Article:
Brain Blogging, Thirty-Fourth Edition




Brain Blogging Blog Carnival CategoryWelcome to the thirty-fourth edition of Brain Blogging. In this round, we cover a range of methods to improve cognition, memory, and brain power — from eating celery to meditation.

If you were left out, just leave a comment with your blog entry. Don’t worry, we’ll format it to match the blog carnival (or even include it in the main post).

Remember, we review the latest blogs related to the brain and mind that go beyond the basic sciences into a more human and multidimensional perspective. You can check our Brain Blogging archive for all editions.

For future editions, please remember to submit your blog entries using the online submission form. We will do our best to review and include your entry! Enjoy your readings…

Improving Your Mind

Tree tossOEDb reports Brain Power: 100 Ways to Keep Your Mind Healthy and Fit:

If you get the newspaper, work the crossword puzzles each day. They usually get progressively more difficult as the week goes on, culminating in the most challenging puzzle on Sunday.

Glowing Face Man addresses How The Mind Learns:

Whenever we learn something infinitely complex, like a language, or how to drive, or how to interact in society, we learn by interpolation and extrapolation.

Diary From England reports Crunch Time for Alzheimer’s Sufferers:

Scientists have now discovered that celery is very good for our mental health too, as it contains a chemical which can actually help people suffering from brain diseases such as dementia, CJD and Alzheimer’s. Luteolin, an antioxidant found in celery was found to have anti-inflammatory properties that reduced brain inflammation in the brains of mice, when added to their drinking water.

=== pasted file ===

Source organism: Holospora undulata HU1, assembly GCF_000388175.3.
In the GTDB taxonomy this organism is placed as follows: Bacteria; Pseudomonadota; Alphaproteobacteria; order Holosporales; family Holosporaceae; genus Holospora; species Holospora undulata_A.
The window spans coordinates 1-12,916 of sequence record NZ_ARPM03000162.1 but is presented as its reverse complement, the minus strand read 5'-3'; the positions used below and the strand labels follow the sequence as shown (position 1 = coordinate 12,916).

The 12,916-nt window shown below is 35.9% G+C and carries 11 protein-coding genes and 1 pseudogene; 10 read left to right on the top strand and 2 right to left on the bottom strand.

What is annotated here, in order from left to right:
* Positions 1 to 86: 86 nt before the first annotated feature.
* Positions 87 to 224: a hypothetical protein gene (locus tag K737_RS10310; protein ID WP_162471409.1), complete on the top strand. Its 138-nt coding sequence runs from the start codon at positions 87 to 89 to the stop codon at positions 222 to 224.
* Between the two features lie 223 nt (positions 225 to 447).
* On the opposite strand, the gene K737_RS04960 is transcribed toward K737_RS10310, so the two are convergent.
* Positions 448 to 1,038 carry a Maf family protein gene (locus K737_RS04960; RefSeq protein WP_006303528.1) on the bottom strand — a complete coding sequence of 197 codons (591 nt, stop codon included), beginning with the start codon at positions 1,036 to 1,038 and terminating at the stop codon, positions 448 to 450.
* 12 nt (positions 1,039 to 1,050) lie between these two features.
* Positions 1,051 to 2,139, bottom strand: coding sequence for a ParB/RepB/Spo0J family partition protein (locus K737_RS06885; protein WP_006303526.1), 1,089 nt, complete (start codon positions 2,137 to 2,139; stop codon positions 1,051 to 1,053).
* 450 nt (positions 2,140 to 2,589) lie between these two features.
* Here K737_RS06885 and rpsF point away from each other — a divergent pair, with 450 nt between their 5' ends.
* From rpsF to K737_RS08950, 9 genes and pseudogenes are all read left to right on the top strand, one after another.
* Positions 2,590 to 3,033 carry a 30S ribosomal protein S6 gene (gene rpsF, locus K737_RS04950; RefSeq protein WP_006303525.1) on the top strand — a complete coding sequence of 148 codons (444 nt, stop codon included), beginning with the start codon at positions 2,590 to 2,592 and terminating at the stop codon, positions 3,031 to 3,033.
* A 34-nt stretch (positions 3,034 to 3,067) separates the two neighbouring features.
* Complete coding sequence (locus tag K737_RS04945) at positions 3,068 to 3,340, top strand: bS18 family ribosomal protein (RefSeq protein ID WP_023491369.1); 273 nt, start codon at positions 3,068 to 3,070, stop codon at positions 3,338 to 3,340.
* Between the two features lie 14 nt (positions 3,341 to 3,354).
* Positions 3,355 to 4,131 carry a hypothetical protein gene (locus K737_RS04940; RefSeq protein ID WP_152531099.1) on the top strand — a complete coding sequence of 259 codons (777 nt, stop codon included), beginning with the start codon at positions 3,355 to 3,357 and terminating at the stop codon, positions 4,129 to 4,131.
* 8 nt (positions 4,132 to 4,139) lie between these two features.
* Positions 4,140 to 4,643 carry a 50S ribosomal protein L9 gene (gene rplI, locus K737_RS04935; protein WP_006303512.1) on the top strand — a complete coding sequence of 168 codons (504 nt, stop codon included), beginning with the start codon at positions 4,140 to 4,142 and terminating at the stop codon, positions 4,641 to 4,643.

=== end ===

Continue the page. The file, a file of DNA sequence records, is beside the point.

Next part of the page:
Mastery of Meditation, Zen and Kundalini Yoga presents Learn How to Meditate – Beginner’s Meditation Class:

Anuloma Viloma pranayama (or Alternate Nostril Breathing) is excellent for preparing your mind for meditation. It will calm the thought waves, relax your entire system and make it easier for your to meditate. Start with 1-2 minutes and work up to 5 minutes.

ADHD Blogs writes Survivors:

If ADD were a gift, we’d publicize it — and not feel strait jacketed by everything conventional.

Sharp Brains discusses Brain Health Business Grows With Research and Demand:

A series of important events took place in 2007, a seminal year for the brain health field, beginning in January when many mainstream media publications, such as Time Magazine and CBS News, started to publish major stories on neuroplasticity and brain exercise.

Potential 2 Success offers a tutorial on how to Be Smarter in 30 Days:

This past summer I went through one of the hardest challenges in years. I decided to finish my degree by taking six classes, keep my full time job, and build this site all within about 90 days. The experience was amazing because it was almost like I flipped a switch in my brain and activated it.

Learn This reports Beliefs: They’re Entirely Yours to Control:

Beliefs are not usually something people hunt down and look for in life. They are often just felt or learned through experience over the course of time. What I find very interesting though is that its possible to deliberately create your beliefs instead of just waiting for them to show up.

Change Therapy reports Up The Down Staircase:

My sister did intervene with love. I went back to Florida and stayed with her, went to the VA hospital for psychological examination, got stuck with a chronic depression label, and found out I had hepatitis C!

  • Pingback: Points of Interest, #16 « Mind, Soul, and Body()

  • Odie

    It’s really an attractive article… I like it… Thanks.

  • JSF

    These are very good and interesting resources. Thanks.

  • Dan

    Very educational. Thanks for creating this series

Shaheen E Lakhan, MD, PhD, MEd, MS

Shaheen E Lakhan, MD, PhD, MEd, MS, is a board-certified neurologist, pain medicine specialist, medical educator, and executive director of the Global Neuroscience Initiative Foundation (GNIF). He is a published scholar in biomarkers, biotechnology, education technology, and neurology. He serves on the editorial board of several scholarly publications and has been honored by the U.S. President and Congress.
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